- Associated Press - Monday, June 1, 2015
Whataburger changes breakfast times, citing egg shortages

CORPUS CHRISTI, Texas (AP) - Whataburger says it is limiting its breakfast-serving hours, citing egg shortages due to the Midwest bird flu crisis.

The fast-food chain will serve breakfast 5 a.m. to 9 a.m. weekdays, and 5 a.m. to 11 a.m. on weekends. It previously was available 12 hours a day. Whataburger says in a statement that the changes will allow it to supply all of its locations.

The U.S. Department of Agriculture says confirmed outbreaks in the Midwest have cost chicken and turkey producers more than 44 million birds. Egg prices have soared.

Major chains such as Taco Bell, Dunkin’ Donuts and IHOP say they’re monitoring the situation but haven’t yet been affected.

Bob Krouse, CEO of Midwest Poultry Services, said if a company relies on a supplier that’s affected by avian flu, it might have trouble finding another one.

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Dayton, House GOP reach tentative deal on education

ST. PAUL, Minn. (AP) - Gov. Mark Dayton and majority House Republicans came to a tentative deal Monday on education funding, the largest unresolved piece of the state budget fight that has pushed Minnesota toward a potential government shutdown.

Some of the finer details on the schools plan and a couple of other plans must be fully resolved before Dayton will call a special session for legislative ratification. But he said the progress should give comfort to some 9,500 workers for whom layoff notices were mailed out earlier in the day in the event the budget stood incomplete on July 1, the start of the state’s budget year.

“I have no intention to see this go to a June 30th showdown and possible shutdown,” Dayton said. “I’m not going to subject people to that.”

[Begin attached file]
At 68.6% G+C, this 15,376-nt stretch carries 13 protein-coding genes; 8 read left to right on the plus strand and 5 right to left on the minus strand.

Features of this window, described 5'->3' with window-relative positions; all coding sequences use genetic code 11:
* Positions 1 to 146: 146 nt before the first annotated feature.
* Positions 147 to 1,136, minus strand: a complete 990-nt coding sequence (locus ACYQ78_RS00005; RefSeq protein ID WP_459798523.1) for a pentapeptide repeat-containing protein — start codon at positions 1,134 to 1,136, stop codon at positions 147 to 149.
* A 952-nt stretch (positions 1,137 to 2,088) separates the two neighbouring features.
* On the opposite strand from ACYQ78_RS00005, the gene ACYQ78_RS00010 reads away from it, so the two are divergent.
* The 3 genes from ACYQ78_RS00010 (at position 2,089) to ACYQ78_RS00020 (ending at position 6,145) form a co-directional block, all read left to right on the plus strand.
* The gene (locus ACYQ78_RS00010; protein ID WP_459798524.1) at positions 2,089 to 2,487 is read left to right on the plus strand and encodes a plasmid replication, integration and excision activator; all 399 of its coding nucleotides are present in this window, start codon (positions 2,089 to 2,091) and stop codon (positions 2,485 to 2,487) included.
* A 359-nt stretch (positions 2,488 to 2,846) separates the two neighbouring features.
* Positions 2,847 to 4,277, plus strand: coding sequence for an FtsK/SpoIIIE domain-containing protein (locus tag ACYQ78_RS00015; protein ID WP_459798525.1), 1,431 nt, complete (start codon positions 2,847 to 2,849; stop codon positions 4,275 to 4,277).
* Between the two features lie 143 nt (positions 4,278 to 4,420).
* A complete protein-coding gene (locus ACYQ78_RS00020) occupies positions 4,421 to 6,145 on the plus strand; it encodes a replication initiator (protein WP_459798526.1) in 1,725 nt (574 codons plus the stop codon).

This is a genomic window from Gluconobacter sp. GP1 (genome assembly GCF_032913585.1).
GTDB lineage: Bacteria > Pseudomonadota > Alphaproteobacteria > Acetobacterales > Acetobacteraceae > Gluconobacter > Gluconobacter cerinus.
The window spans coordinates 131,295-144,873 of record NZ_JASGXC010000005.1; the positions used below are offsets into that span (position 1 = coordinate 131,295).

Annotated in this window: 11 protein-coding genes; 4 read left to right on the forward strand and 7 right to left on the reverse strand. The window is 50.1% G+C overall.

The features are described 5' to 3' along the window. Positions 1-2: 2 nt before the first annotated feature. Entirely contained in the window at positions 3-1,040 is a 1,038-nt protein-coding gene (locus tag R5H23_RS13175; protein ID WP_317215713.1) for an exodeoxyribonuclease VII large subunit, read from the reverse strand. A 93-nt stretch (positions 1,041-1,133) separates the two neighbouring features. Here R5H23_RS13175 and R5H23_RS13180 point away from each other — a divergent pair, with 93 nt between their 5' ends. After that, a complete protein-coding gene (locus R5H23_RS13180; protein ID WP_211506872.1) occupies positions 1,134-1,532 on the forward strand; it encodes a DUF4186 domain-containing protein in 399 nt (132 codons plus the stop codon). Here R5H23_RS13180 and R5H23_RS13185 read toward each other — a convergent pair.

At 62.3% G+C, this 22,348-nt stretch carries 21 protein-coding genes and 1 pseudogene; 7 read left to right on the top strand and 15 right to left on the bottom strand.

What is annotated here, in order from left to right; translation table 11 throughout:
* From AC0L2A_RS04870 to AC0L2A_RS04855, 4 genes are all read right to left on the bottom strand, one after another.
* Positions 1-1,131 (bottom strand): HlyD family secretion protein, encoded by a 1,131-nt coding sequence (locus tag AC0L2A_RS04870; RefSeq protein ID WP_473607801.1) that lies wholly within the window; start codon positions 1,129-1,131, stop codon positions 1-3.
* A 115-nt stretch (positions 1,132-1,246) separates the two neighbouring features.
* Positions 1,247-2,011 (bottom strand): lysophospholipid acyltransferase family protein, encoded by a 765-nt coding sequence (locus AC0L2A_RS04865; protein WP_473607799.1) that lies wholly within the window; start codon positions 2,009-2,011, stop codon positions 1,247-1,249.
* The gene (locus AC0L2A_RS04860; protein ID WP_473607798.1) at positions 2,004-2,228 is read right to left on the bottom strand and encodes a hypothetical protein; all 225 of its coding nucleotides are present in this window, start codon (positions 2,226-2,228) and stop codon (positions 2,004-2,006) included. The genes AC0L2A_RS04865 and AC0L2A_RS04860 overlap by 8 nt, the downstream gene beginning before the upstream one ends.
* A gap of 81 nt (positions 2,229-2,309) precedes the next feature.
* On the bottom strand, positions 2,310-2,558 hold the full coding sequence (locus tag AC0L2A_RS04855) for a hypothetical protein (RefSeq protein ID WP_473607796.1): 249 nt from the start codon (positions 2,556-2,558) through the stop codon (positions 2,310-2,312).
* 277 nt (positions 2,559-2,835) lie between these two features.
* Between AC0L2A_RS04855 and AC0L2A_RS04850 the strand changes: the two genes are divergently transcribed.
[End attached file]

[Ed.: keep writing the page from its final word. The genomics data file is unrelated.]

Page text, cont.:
The Democratic governor and top House GOP lawmakers had been at odds for weeks over how much new money to provide public schools. After holding out for more, Dayton said Monday he’d accept Republicans’ latest offer to put up another $525 million for early childhood through high school education.

Earlier in the day, Dayton’s administration took the first concrete steps toward the partial government shutdown, which would be Minnesota’s third such stoppage in a decade.

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House GOP ups school funding offer, pressure Dayton for deal

ST. PAUL, Minn. (AP) - House Republicans are pressuring Gov. Mark Dayton to take a deal on public school funding.

Education funding has been the biggest sticking point among three unresolved pieces of the state’s budget. House Speaker Kurt Daudt on Monday offered to kick an additional $525 million to public schools for the next two years.

Daudt says it matches an offer the Democratic governor made late in the legislative session.

But Dayton said last week he won’t restart special session negotiations with Republicans until they put up at least $550 million. The governor’s spokesman did not have an immediate response to Daudt’s latest offer.

Top lawmakers have a month to reach a deal and avoid a partial government shutdown. Thirty-day layoff notices were expected to go out Monday to nearly 9,500 state employees.

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Dance team coaches suspended for a year over protest

BROOKLYN CENTER, Minn. (AP) - The Minnesota State High School League on Monday approved one-year suspensions for dance team coaches from four schools who staged a protest during an awards ceremony earlier this year.

The league went beyond discipline imposed by the Chaska, Eastview, Lakeville South and Wayzata school districts.

The coaches and dancers questioned the originality of Faribault’s Class 3A championship-winning routine in February, and five opposing teams refused to participate in the awards ceremony. Coaches from the fifth team, Eden Prairie, decided against continuing in their roles.

The league has cleared Faribault of allegations that the dance team stole the routine.

More than two dozen people attended Monday’s board meeting at league headquarters. The board heard from 17 speakers, including administrators and coaches from the four schools. All of them doubted that the league granted them due process and asked for more time for additional investigations, the Star Tribune (https://strib.mn/1AJ6zfHhttps://strib.mn/1AJ6zfH ) reported.

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